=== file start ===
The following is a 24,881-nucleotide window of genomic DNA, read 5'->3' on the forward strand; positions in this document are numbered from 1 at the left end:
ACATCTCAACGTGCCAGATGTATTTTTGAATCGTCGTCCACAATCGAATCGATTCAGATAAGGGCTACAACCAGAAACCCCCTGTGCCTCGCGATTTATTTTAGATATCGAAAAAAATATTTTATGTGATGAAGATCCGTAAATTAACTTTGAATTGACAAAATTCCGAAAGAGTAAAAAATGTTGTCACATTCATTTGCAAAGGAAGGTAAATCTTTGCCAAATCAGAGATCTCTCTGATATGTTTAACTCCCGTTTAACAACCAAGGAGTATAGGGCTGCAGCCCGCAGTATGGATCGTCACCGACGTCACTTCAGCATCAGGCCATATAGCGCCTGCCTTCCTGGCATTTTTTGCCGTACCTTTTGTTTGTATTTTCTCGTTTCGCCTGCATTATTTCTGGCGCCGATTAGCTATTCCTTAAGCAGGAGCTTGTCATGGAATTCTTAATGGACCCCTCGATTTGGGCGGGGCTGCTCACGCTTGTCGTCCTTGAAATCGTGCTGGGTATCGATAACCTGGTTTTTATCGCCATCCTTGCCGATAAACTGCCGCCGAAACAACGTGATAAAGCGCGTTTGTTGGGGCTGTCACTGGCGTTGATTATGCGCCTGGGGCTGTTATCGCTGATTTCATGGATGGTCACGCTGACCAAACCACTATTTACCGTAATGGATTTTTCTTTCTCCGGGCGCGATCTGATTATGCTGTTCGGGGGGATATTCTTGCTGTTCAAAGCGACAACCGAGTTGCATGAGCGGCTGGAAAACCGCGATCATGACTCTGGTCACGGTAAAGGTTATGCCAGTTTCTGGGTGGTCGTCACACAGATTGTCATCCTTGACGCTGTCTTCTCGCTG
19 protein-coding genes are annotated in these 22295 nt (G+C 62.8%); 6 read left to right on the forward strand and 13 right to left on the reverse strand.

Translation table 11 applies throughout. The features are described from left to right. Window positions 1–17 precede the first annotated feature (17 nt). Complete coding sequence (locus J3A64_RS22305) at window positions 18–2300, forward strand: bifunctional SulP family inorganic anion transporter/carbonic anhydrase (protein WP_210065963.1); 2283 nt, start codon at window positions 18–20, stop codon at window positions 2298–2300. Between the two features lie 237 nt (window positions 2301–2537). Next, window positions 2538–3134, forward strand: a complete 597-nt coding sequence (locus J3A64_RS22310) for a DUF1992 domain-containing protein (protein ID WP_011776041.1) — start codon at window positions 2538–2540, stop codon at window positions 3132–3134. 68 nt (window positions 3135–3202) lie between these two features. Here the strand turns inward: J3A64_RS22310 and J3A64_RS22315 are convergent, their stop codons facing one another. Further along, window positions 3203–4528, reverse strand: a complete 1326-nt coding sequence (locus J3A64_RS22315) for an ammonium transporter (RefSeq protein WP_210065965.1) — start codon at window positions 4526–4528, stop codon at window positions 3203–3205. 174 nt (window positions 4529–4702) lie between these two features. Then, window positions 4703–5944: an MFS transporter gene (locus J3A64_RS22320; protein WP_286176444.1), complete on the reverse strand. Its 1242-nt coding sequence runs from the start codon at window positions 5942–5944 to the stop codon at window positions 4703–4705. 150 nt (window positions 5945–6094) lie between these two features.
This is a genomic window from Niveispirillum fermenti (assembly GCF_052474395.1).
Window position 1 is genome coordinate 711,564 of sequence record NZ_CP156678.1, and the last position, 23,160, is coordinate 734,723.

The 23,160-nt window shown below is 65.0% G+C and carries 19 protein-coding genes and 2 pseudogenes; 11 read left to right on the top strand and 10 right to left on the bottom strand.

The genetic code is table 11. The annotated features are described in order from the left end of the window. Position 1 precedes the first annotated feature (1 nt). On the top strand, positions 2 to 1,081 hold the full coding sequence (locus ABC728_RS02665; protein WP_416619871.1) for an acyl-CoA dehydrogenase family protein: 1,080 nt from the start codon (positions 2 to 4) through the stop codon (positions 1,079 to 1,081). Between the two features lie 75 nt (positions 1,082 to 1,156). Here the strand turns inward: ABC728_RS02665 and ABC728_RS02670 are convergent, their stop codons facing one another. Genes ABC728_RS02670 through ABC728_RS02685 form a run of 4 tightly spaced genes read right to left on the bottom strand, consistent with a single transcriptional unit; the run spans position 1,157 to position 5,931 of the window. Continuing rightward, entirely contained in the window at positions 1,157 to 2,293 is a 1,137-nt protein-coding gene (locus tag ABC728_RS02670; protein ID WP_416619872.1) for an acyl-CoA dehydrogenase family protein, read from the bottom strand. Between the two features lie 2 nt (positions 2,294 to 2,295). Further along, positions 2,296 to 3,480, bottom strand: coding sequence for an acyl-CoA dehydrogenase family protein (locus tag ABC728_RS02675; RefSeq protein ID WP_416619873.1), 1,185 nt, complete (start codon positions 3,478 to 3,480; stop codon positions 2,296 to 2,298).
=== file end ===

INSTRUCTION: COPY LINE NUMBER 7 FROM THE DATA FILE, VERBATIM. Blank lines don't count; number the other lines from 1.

The 23,160-nt window shown below is 65.0% G+C and carries 19 protein-coding genes and 2 pseudogenes; 11 read left to right on the top strand and 10 right to left on the bottom strand.